Last Stand – Apocalypse
Date Reviewed: May 11, 2023
Commander [EDH]: 3.00
Ratings are based on a 1 to 5 scale. 1 is bad. 3 is average. 5 is great.
I may have started playing Magic in 1995, but I was doing so at a low level, even compared to many casual players nowadays. My sister and I didn’t fully understand that Lightning Bolt was a real card for about a year. My personal transition to a high-information player came later, and it started with becoming someone who actually kind of knew what was going on, around 2001. At that time, Last Stand was new and shiny and exciting – I read it and saw visions of draining ten life, killing a 10/10, making ten Saprolings, gaining twenty life, and drawing and discarding twenty cards. Just from one card. And ten of each basic land, yes, but to somebody who spent junior high trying to maneuver Gray Ogres past War Mammoths in decks with 19 lands, that was a problem to be worked out later.
Last Stand is in a curious space for the Invasion block, as it seems superficially like a card for Planeshift‘s domain theme, yet that theme worked best in practice with one or two main colors and a smaller splash of the other basic lands – which would result in a severely underwhelming casting. People tried using it at the casual tables with fetchlands and original dual lands and got distracted by the five-color power and the price tag, but others have tried Rampant Growth effects and type-changing effects like Urborg, Tomb of Yawgmoth to cheat a little. And now that Kaldheim and Dominaria United introduced even more nonbasic lands with basic types, there are budget-friendly options we wouldn’t have dreamed of in 2001. Unfortunately, Last Stand now not quite powerful enough to be the kind of one-shot uncounterable finish that the main social format seems to demand; but it does what it does well enough to be a fun card to build around in friendly settings.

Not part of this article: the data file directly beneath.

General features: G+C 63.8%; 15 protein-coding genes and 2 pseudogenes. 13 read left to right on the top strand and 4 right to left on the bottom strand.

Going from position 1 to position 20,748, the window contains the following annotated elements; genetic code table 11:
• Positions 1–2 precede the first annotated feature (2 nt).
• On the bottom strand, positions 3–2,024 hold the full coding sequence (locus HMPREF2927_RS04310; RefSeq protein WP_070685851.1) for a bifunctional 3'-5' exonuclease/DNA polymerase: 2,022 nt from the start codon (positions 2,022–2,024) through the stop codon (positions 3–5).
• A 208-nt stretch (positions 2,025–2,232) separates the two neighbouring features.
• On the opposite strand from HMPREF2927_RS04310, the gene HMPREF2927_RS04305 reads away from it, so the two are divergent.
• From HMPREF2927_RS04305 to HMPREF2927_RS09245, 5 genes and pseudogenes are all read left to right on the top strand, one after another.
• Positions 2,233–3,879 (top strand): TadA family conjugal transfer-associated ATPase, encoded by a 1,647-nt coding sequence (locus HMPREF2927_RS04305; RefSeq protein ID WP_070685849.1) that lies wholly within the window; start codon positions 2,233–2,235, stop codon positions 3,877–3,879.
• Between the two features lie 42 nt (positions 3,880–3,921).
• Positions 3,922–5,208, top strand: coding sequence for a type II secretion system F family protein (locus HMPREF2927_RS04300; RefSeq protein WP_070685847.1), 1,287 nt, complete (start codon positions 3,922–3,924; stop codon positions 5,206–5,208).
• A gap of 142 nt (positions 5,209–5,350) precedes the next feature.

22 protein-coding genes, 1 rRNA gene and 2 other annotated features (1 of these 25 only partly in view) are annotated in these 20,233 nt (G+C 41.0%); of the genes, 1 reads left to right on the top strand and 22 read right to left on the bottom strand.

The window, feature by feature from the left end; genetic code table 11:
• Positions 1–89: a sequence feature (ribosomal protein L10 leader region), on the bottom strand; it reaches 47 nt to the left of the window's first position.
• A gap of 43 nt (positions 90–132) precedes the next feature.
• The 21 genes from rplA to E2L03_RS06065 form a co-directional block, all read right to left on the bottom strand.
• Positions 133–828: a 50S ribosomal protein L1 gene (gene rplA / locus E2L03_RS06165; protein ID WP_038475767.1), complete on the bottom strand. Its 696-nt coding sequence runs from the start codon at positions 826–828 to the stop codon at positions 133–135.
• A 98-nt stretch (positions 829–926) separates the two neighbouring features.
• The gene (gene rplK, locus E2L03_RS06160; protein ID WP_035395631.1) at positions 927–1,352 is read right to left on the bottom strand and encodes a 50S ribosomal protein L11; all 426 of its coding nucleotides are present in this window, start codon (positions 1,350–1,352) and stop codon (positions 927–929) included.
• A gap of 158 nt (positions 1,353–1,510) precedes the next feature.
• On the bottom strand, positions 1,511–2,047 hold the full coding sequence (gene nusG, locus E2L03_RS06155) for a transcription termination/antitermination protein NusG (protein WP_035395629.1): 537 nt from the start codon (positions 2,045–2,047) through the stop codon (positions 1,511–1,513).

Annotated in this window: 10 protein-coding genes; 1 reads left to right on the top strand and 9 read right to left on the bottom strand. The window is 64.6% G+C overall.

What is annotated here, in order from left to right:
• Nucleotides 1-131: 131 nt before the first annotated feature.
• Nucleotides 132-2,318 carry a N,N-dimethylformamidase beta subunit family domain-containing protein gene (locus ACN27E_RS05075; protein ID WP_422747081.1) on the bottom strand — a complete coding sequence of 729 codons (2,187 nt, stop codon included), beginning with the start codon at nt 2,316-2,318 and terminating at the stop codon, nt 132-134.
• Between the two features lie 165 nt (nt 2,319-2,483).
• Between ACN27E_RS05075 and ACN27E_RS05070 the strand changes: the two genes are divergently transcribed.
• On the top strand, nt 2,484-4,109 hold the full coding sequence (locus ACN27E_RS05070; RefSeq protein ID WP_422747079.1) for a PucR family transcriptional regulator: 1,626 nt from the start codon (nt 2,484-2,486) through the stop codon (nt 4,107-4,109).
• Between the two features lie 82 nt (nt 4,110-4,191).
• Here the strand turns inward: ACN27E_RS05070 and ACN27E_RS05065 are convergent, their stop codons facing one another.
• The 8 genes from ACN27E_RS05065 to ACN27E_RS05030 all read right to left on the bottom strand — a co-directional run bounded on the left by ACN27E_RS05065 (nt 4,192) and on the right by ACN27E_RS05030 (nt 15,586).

Commander [EDH]: 3
One effect for each color, more or less. Last Stand asks that you pay one of each color to get in, and then it scales based off of the particular lands you have in play. This certainly looks far better with a card like Prismatic Omen or Dryad of the Ilysian Grove, since they make all of your lands count, but here we are.
I’d say that the most “efficient” of these modes is the Swamp one: five mana to cost an opponent 10 life is a very solid rate of return, and I’d dare to say it’s easily the highlight part of this card. Besides that, you get damage to a creature (so you can’t cast this into a board with no creatures), an army of Saprolings, life gain, and card filtration. All of these are…okay. As additional effects, they’re all pretty good, but this is a card mostly comprised of “additional effects” besides the Swamp life loss one.
As a five-mana, five-color sorcery, this card takes a lot to make the most of, though it has a pretty solid swing it represents if you have the set-up to make it work. I think this is definitely more of a “fun” card; it’s pretty inconsequential as a five-color payoff unless you make it so that all of your lands count towards it, though it can definitely provide a massive swing if you can get it off.
Constructed: 1.75 (you’re probably playing this for the first trigger of the card, and while an Urborg, Tomb of Yawgmoth is enough to make this count, it’s still five mana and five colors in most cases)
Casual: 4 (powerful f you can set this up)
Limited: 2 (Invasion was not the block for this card to do damage)
Multiplayer: 2.5 (each mode hits one target, if it has a target it hits)
Commander [EDH]: 3 (powerful with the aforementioned support…but a mediocre curiosity without it)
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